How technology companies can optimize their investments in disruptive technologies.
Disruptive technologies are continually emerging at a rapid pace. With so many options to choose from, it’s extremely hard to methodically scan, assess, pilot, and deploy new technologies.
We’ve laid out five key takeaways to help you choose the most appropriate and relevant investments in organizational capabilities:
Identify the significant technologies that could be most useful to your organisation, and the potential benefits to be gained from early adoption.
The C-suite needs to get behind disruptive technologies and align investment objectives with strategic imperatives, like market share, premium positioning, low cost, high-volume operator, innovation leader, etc
With tech companies under immense pressure to deliver quarterly earnings growth, it takes a bold leader to invest significantly in new innovations that may not produce immediate results – especially if you already have a strong market share in your sector, and are generating positive revenues. It’s not just about providing the finance for investment; management time and commitment is needed to get fully behind new technologies and embed them into operations and business models. You can’t underestimate the importance of matching executive rewards against key performance indicators that measure the impact of disruptive investments.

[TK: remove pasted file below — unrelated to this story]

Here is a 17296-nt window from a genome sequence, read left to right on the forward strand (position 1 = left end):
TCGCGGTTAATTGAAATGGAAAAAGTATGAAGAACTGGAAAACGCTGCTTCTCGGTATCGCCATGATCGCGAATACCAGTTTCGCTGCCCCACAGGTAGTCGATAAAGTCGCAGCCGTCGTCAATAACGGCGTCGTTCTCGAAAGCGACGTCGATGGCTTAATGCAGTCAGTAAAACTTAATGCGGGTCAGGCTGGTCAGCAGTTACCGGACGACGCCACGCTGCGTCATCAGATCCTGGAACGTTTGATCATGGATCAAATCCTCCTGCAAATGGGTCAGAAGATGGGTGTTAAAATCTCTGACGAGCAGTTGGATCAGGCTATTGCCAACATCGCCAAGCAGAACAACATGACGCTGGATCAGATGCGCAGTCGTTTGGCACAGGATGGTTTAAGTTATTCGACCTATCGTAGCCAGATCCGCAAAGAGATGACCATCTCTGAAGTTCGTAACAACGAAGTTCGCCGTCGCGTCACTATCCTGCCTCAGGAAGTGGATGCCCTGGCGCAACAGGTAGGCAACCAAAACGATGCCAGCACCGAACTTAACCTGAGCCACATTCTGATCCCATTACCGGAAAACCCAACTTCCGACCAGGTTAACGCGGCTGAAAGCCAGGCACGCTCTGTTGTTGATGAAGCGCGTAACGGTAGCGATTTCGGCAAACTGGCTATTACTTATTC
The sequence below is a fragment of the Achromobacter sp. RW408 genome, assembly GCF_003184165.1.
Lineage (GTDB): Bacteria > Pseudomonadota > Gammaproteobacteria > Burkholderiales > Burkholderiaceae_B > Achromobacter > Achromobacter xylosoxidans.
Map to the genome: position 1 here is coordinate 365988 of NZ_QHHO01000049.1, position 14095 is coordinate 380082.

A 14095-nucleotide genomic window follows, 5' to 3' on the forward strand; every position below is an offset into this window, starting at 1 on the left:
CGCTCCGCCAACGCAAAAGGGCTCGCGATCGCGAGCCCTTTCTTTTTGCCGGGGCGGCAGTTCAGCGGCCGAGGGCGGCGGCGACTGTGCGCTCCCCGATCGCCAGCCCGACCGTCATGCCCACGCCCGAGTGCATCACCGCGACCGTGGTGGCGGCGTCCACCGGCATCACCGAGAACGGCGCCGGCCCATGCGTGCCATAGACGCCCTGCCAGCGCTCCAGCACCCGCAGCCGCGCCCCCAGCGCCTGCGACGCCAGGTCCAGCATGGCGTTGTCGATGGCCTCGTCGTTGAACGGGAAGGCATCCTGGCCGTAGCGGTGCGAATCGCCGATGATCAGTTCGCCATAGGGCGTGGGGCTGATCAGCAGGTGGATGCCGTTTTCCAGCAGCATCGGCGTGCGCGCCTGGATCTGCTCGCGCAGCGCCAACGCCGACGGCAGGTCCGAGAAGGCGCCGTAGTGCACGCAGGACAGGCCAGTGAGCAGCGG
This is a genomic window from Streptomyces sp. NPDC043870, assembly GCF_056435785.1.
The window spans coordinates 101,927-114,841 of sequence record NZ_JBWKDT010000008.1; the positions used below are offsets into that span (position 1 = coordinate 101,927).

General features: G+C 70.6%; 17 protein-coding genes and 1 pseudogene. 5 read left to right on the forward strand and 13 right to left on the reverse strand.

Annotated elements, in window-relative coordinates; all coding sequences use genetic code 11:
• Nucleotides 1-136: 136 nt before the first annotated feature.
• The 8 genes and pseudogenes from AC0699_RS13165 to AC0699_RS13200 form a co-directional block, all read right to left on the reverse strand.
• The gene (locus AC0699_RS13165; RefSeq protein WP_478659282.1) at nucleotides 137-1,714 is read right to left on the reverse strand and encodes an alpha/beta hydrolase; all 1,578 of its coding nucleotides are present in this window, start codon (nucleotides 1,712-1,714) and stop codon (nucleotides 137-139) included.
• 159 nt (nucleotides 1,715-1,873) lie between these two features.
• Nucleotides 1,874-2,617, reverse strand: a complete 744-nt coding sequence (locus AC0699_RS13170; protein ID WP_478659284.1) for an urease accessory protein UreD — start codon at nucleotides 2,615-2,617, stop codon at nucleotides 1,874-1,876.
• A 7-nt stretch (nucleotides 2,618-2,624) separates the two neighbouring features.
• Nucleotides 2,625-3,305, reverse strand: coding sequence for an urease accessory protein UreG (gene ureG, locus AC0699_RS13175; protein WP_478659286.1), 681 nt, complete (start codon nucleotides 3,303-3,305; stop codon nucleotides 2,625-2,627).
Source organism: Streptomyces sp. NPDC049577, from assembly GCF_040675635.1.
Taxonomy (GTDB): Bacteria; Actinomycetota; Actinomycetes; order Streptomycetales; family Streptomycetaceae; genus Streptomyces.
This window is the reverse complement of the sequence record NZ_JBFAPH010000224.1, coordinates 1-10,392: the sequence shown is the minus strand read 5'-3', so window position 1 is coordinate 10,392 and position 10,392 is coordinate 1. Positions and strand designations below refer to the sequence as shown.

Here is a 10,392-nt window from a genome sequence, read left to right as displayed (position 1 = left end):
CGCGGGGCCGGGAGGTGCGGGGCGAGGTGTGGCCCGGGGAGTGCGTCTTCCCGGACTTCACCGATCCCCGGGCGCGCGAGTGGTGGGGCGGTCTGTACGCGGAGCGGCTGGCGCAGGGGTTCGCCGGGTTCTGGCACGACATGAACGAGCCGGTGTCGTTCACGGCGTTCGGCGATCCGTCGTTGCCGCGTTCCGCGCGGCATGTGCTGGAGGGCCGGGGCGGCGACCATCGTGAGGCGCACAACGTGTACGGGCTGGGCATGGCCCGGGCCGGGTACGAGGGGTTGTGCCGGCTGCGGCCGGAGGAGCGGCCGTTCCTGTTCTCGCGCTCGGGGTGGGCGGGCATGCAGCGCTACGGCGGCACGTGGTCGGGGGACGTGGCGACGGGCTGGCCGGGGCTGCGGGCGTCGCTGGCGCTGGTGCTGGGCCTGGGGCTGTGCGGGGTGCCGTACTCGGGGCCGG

The speed and unpredictability with which disruptive technologies can emerge – and disappear – is frightening. If a particular investment in say, robotics, or a type of D&A tool, look like they’re not going to pay off, then tech companies need a process for quickly disengaging these from the business. Equally, if a new technology is working well for competitors, then you need to be able to introduce it quickly. The concept of “failing safe” has been utilized by many organisations for new innovations, but could be applied to internal operations as well, through pilots.
Realizing the full potential of disruptive technologies ultimately means adopting new ways of doing business. It’s not just about providing the finance for investment; management time and commitment is needed to get fully behind new technologies and embed them into operations and business models.